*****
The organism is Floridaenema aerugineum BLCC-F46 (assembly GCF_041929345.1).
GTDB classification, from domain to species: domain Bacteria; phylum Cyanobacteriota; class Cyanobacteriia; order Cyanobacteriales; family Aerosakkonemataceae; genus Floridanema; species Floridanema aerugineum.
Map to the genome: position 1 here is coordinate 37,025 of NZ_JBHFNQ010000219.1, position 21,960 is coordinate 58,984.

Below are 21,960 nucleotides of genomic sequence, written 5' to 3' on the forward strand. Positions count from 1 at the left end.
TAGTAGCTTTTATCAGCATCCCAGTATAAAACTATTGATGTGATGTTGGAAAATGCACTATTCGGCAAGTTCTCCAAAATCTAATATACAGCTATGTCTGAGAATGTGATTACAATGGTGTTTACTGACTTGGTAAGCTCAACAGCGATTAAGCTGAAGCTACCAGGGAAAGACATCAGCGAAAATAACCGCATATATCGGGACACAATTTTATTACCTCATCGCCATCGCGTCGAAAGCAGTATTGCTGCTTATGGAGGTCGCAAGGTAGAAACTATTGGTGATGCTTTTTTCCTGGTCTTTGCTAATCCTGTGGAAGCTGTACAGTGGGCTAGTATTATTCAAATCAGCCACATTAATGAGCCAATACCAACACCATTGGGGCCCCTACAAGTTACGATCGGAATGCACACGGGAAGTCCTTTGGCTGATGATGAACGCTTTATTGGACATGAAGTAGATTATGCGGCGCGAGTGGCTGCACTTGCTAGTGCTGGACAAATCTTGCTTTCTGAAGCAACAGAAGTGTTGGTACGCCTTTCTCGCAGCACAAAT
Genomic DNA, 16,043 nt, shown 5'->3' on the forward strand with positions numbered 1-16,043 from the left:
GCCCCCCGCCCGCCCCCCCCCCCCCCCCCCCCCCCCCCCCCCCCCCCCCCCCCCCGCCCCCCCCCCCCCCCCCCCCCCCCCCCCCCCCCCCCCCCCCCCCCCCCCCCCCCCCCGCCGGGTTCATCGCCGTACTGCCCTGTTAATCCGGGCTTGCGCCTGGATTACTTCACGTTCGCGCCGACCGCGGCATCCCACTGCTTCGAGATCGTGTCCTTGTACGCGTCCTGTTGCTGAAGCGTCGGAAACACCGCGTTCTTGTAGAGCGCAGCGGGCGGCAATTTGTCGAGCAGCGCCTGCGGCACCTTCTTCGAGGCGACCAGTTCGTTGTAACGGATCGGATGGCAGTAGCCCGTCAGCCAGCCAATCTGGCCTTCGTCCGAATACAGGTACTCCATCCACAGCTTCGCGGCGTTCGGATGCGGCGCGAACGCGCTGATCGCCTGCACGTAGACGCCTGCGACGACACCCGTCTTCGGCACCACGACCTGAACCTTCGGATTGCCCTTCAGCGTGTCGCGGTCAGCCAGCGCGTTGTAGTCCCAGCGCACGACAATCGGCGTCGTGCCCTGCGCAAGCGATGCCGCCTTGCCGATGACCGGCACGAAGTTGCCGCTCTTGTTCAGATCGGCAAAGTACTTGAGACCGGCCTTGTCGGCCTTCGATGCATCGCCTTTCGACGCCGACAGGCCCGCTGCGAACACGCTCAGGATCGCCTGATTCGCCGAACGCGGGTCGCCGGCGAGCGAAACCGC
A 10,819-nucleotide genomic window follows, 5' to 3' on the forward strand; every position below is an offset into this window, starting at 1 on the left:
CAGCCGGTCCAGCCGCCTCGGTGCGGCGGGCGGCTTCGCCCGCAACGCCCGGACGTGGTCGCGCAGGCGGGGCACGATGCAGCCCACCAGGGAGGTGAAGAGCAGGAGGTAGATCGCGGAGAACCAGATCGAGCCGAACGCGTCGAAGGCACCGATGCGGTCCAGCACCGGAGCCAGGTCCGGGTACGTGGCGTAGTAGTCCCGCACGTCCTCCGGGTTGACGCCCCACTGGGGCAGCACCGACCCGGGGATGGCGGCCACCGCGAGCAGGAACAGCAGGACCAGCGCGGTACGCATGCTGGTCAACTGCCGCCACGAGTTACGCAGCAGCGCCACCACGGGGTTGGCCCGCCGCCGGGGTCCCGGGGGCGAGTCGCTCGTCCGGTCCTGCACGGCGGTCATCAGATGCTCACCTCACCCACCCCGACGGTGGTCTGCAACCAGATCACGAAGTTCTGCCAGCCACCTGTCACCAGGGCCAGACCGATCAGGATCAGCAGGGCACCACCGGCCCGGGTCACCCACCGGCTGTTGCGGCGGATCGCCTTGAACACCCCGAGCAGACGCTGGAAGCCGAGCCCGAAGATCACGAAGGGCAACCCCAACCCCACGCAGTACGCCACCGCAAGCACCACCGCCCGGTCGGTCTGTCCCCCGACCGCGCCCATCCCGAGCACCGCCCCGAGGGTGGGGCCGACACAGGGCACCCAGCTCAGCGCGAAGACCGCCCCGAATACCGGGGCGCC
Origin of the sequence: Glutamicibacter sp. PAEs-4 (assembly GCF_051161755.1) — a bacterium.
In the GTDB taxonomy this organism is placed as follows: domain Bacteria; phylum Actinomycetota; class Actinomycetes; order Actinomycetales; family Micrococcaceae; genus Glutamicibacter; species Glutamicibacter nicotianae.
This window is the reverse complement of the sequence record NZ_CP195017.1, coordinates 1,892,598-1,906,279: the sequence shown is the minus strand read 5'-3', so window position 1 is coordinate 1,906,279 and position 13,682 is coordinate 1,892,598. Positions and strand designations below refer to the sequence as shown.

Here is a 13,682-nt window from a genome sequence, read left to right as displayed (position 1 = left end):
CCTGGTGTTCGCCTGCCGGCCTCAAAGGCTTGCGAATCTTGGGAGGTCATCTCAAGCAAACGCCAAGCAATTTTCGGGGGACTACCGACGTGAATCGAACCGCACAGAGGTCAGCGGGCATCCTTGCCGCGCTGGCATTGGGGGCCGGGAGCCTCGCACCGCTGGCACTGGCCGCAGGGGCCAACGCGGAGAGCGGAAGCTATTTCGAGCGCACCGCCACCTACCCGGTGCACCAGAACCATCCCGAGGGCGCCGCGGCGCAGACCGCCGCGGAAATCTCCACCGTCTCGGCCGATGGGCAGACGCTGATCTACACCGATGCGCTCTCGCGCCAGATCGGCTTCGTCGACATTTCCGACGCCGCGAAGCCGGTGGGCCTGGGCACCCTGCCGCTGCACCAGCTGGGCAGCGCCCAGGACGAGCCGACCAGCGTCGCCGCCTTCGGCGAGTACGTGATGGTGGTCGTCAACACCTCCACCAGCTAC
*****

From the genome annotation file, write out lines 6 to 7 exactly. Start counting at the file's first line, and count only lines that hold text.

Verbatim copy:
Genomic DNA, 16,043 nt, shown 5'->3' on the forward strand with positions numbered 1-16,043 from the left:
GCCCCCCGCCCGCCCCCCCCCCCCCCCCCCCCCCCCCCCCCCCCCCCCCCCCCCCGCCCCCCCCCCCCCCCCCCCCCCCCCCCCCCCCCCCCCCCCCCCCCCCCCCCCCCCCCGCCGGGTTCATCGCCGTACTGCCCTGTTAATCCGGGCTTGCGCCTGGATTACTTCACGTTCGCGCCGACCGCGGCATCCCACTGCTTCGAGATCGTGTCCTTGTACGCGTCCTGTTGCTGAAGCGTCGGAAACACCGCGTTCTTGTAGAGCGCAGCGGGCGGCAATTTGTCGAGCAGCGCCTGCGGCACCTTCTTCGAGGCGACCAGTTCGTTGTAACGGATCGGATGGCAGTAGCCCGTCAGCCAGCCAATCTGGCCTTCGTCCGAATACAGGTACTCCATCCACAGCTTCGCGGCGTTCGGATGCGGCGCGAACGCGCTGATCGCCTGCACGTAGACGCCTGCGACGACACCCGTCTTCGGCACCACGACCTGAACCTTCGGATTGCCCTTCAGCGTGTCGCGGTCAGCCAGCGCGTTGTAGTCCCAGCGCACGACAATCGGCGTCGTGCCCTGCGCAAGCGATGCCGCCTTGCCGATGACCGGCACGAAGTTGCCGCTCTTGTTCAGATCGGCAAAGTACTTGAGACCGGCCTTGTCGGCCTTCGATGCATCGCCTTTCGACGCCGACAGGCCCGCTGCGAACACGCTCAGGATCGCCTGATTCGCCGAACGCGGGTCGCCGGCGAGCGAAACCGC